Value-based Purchasing: From Theory to Practice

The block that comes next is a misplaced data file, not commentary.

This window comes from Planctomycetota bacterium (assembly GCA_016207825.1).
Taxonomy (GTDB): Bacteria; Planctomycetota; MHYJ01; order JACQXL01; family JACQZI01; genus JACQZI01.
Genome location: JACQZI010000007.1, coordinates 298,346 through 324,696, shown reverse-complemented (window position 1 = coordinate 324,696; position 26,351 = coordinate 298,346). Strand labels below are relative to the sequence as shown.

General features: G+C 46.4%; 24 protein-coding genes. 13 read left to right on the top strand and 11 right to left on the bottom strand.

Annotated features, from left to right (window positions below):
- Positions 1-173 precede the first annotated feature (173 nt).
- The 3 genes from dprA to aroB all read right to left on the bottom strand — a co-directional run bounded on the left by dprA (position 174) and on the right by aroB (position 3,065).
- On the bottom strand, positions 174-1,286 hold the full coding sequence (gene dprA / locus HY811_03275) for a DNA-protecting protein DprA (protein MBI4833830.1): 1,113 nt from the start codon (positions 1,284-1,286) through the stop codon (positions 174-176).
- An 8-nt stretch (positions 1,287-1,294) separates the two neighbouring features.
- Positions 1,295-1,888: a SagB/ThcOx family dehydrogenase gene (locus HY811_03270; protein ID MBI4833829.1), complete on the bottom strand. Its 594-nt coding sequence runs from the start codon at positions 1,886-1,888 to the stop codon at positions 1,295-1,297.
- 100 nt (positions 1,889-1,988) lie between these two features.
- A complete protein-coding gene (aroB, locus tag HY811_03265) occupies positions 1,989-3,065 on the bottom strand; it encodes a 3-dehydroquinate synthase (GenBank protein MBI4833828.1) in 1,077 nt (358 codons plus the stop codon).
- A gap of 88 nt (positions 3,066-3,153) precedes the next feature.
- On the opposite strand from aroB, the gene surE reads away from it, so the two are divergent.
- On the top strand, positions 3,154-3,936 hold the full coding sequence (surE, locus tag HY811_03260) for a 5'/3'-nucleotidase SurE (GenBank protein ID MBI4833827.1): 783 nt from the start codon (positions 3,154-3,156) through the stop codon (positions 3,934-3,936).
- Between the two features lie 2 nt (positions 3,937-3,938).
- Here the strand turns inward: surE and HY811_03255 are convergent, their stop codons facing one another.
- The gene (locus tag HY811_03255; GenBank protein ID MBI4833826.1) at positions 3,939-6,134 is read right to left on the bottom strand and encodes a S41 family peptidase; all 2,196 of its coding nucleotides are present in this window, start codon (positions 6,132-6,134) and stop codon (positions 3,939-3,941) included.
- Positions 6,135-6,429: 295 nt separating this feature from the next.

Richard Duszak Jr, MDIn the May 2011 issue of Journal of the American College of Radiology: JACR, the ACR® Future Trends Committee¹ published a paper focused on helping radiologists manage the transition to value-based purchasing. The paper outlines roles for radiologists that might be helpful in successfully participating in accountable-care organizations (ACOs). Richard Duszak Jr, MD, says, “The earlier radiologists get on board with ACOs and the more energy they exert, the likelier they are to be successful.” Duszak, a diagnostic radiologist with Mid-South Imaging & Therapeutics (Memphis, Tennessee) is a coauthor of the paper. “ACOs may not be exactly the model we’ll ultimately go to, but they are a predictor of the fact that we are transforming from a fee-for-service system to value-based purchasing,” he adds. Centering the ACO Although how future ACOs will be structured remains ambiguous, Duszak predicts that hospitals and/or health systems will make natural stewards of the process. “In theory, there is absolutely an opportunity for practices to be at the center of an ACO,” he says. “Moving to practice, however, becomes more challenging.” At issue, he explains, is the fact that any practice-centered ACO would require the participation of multiple physician groups—and “coordinating and organizing physicians is like herding cats,” he says. “What it would entail would be developing a core group of representative physicians to have a collective vision and work out a governance structure that doesn’t disenfranchise competitors. In a perfect world, perhaps it would be best if this was physician driven—after all, nobody can speak better to the interests of patients—but the challenge is the structure.” Instead, Duszak predicts that ACOs will form around health systems, where some degree of structural alignment with physician groups already exists, in many cases. “The health systems are, to some extent, already proceeding along some structural arrangement along the lines of an ACO—in a vacuum, sometimes,” he says. “My crystal ball would say this is probably going to be health-system driven, and that the most successful ones will already have strong relationships with their physicians, rather than a bunch of administrators creating this in a conference room, with the physicians on the outside.” Recommendations for Radiologists With that prediction in mind, Duszak joins the white paper’s coauthors in urging radiologists to get to the ACO table early. “We’re at a crossroads in the specialty,” he says. “Are we going to go with the path of least resistance, where our only work product is an interpretation or a report, or will we change the direction? The ACO model creates a real opportunity for radiologists to stop the commoditization of the specialty in their communities, if they understand that we are moving from fee-for-service to value-based purchasing.” Another issue in this transition is, of course, the concept of value: the value that radiologists create and the value that they add to the care cycle. “If we continue for too long doing business as usual, we may be doomed to commoditization,” Duszak says. “We’re not just interpretation. We need to participate in appropriateness, quality, and safety.” Duszak recommends that radiology groups embrace the shift to value-based purchasing before it’s too late. “Keeping your head in the sand is no longer an option,” he says. “Culturally and mentally, radiology practices need to prepare themselves for this transformation.” Duszak also stresses that groups should begin to make concepts integral to the ACO model (including quality and safety) operational, in preparation for being effective contributors to the organizations. “Quality, turnaround time, and safety will all, to some extent, be components of the way we—as radiologists—get measured (and, therefore, paid) in a value-based purchasing model,” he says. He recommends that groups prepare to assimilate as effectively as possible into ACOs or other value-based purchasing models by engaging in dialogue with the health systems with which they are interested in working. “There’s an opportunity for radiologists to be leaders in this area,” he says. “The practice can become a stakeholder at the earliest stage, so that the issues that are important to radiology are important to the system as a whole.” With imaging remaining a key driver of health-care costs, Duszak says, the risk for radiology groups is that if they fail to get involved, they could see their work commoditized—and their financial health fall by the wayside. “The cuts we’re anticipating may well be mitigated if radiologists are stakeholders from the get-go,” he says. “If they get in on the front end and become participants, that pushes back strongly against commoditization, but if they just want to read studies and let this be imposed upon them, it creates much more of a commoditization risk.”